Sunday, 23 October 2011

Report: The state of LGBT human rights in Jamaica

Coat of arms of Jamaica.Image via Wikipedia
Human Rights Violations of Lesbian, Gay,  Bisexual, and Transgender (LGBT) people in Jamaica: A Shadow Report
  • Submitted for consideration at the 103rd Session of the Human Rights Committee
  • October 2011, Geneva 
  • Submitted to the United Nations Human Rights Committee by:
•  Jamaica Forum for Lesbians, All-Sexuals, and Gays (J-FLAG)
•  Women for Women (Kingston, Jamaica)
•  Heartland Alliance for Human Needs and Human Rights
•  International Gay and Lesbian Human Rights Commission (IGLHRC)
•  AIDS-Free World (AFW)
•  The George Washington University Law School International Human Rights Clinic
The human  rights situation of  Lesbian, Gay, Bisexual, and Transgender (LGBT) people in Jamaica is dire. The Jamaican government recently amended its Constitution, adding a new Charter of Fundamental Rights and Freedoms (Charter). However, the Charter does not contain protection against discrimination on the basis of sexual orientation or gender identity.

In fact the Jamaican government explicitly excluded protections on the basis of “sex” and instead granted  protections  against  discrimination on the grounds of being  male or female, thus excluding any possibility for judicial interpretation of the Charter as including protections on the basis of sexual orientation and gender identity.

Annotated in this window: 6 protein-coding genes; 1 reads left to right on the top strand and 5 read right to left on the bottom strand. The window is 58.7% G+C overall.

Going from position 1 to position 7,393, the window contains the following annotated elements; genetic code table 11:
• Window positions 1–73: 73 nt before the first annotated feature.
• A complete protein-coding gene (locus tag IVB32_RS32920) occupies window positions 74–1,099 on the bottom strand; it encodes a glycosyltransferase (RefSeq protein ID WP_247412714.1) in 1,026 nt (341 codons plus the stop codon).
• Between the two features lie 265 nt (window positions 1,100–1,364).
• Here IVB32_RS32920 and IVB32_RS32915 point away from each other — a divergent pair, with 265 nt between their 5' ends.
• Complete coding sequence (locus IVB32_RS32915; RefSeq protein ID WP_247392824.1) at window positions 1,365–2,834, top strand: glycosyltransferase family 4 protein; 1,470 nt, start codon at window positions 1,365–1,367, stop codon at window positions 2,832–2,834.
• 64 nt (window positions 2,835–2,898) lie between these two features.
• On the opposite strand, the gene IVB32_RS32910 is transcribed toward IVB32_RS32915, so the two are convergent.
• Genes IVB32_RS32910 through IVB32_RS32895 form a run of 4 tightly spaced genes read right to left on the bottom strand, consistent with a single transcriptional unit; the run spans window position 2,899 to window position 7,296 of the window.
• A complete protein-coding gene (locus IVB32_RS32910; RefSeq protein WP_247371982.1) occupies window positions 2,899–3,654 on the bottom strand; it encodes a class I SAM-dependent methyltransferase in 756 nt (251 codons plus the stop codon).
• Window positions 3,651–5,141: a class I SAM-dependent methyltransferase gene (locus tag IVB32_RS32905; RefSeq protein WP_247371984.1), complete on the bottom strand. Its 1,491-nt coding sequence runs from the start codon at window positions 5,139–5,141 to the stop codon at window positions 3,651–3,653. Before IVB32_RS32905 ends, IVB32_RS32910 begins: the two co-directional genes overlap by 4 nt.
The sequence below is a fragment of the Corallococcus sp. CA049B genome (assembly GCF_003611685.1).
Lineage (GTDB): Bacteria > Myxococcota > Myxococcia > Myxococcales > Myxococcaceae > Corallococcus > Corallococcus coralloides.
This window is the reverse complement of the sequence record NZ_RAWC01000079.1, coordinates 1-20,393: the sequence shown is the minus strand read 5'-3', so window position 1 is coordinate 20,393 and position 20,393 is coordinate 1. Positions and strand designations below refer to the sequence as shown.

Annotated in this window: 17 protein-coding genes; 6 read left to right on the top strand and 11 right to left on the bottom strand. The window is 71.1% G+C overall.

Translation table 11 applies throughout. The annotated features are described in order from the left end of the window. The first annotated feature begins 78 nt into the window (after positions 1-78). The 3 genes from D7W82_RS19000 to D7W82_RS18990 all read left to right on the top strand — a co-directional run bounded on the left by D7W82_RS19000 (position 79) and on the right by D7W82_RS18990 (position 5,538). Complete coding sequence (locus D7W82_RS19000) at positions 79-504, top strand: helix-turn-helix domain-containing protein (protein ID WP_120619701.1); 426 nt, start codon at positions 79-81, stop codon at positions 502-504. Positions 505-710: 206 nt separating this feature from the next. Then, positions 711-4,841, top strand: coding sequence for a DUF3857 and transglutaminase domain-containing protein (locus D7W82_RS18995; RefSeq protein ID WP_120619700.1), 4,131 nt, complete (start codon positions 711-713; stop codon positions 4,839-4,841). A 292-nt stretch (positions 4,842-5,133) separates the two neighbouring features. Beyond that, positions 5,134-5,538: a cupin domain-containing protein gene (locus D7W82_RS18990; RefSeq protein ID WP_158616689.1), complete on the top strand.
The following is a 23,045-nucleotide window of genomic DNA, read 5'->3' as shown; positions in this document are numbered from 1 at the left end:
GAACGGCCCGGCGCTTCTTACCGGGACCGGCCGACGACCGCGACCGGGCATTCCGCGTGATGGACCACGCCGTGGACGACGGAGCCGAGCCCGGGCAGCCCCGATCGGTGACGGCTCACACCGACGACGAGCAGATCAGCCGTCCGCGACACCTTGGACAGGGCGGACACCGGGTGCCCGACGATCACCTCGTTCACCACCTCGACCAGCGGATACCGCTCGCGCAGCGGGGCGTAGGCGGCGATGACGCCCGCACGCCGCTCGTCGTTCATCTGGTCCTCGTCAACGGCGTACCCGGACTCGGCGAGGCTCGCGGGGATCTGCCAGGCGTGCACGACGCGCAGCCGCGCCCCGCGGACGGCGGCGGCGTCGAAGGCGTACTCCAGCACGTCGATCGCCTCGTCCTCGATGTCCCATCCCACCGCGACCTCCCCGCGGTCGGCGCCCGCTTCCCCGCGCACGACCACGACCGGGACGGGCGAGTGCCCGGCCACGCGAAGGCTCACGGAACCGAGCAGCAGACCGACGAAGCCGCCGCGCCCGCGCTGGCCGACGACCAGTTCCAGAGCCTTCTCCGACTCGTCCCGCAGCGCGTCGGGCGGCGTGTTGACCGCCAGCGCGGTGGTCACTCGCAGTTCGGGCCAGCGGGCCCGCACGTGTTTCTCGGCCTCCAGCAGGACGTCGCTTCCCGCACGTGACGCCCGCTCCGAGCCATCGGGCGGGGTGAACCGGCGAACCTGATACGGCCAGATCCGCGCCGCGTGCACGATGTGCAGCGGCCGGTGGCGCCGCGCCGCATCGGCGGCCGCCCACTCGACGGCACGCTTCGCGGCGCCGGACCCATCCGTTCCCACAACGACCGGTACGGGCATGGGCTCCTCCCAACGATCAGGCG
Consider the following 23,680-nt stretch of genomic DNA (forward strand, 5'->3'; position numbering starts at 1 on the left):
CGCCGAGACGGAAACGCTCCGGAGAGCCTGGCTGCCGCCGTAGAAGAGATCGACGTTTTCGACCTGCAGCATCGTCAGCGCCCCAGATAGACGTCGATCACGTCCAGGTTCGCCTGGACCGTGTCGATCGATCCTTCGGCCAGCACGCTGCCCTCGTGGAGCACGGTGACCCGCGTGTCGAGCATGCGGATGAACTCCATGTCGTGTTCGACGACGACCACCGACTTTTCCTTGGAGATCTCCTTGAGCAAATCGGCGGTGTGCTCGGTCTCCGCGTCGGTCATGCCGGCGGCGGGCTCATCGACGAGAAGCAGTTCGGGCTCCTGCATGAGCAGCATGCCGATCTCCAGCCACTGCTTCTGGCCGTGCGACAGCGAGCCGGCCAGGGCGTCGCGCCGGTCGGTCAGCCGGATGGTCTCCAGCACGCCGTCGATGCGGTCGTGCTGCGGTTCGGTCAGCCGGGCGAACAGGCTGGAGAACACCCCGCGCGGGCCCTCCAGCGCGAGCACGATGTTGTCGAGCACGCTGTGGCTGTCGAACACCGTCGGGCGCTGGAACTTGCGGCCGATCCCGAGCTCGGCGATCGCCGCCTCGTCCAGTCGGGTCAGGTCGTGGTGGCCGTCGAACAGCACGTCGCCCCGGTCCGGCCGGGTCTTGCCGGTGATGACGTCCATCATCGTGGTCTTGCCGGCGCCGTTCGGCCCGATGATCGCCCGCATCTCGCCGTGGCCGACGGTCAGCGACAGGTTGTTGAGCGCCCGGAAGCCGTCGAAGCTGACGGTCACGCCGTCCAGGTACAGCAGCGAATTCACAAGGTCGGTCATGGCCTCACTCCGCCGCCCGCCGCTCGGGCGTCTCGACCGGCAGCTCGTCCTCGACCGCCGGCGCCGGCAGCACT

Jamaica retains colonial legislation criminalizing same-sex sexual conduct. A constitutional provision prevents judges from reviewing the constitutionality of any laws enacted prior to the adoption of the constitution. The only potential manner of overturning these laws is through legislative mechanism. However, the legislature has refused to take steps to strike down these provisions, and the Jamaican Prime Minister has explicitly stated that he does not support any attempt to repeal these laws.

Jamaican politicians publically engage in homophobic speech, which fosters an atmosphere of intolerance towards LGBT people within the Jamaican population.  Violence and discrimination against LGBT individuals  is  common  and  widespread. Often the police, the Jamaican Constabulary Force(“JCF”), are complicit in these crimes. Even when the police are not involved, the government is in violation of its obligations under the International Covenant on Civil and Political Rights (ICCPR) for failing to protect, investigate, and prosecute perpetrators of violence and discrimination against individuals on the basis of their sexual orientation or gender identity. Further, the Jamaican government offers no protections to LGBT individuals. Similarly situated
individuals in opposite-sex and same-sex relationships are treated differently under Jamaican law.

Transgender persons are afforded no legal recognition of their preferred gender, which marginalizes them from the rest of society. Additionally, the atmosphere of intolerance denies LGBT individuals access to minimum state services, such as health care and police protection.

The state of LGBT human rights in Jamaica

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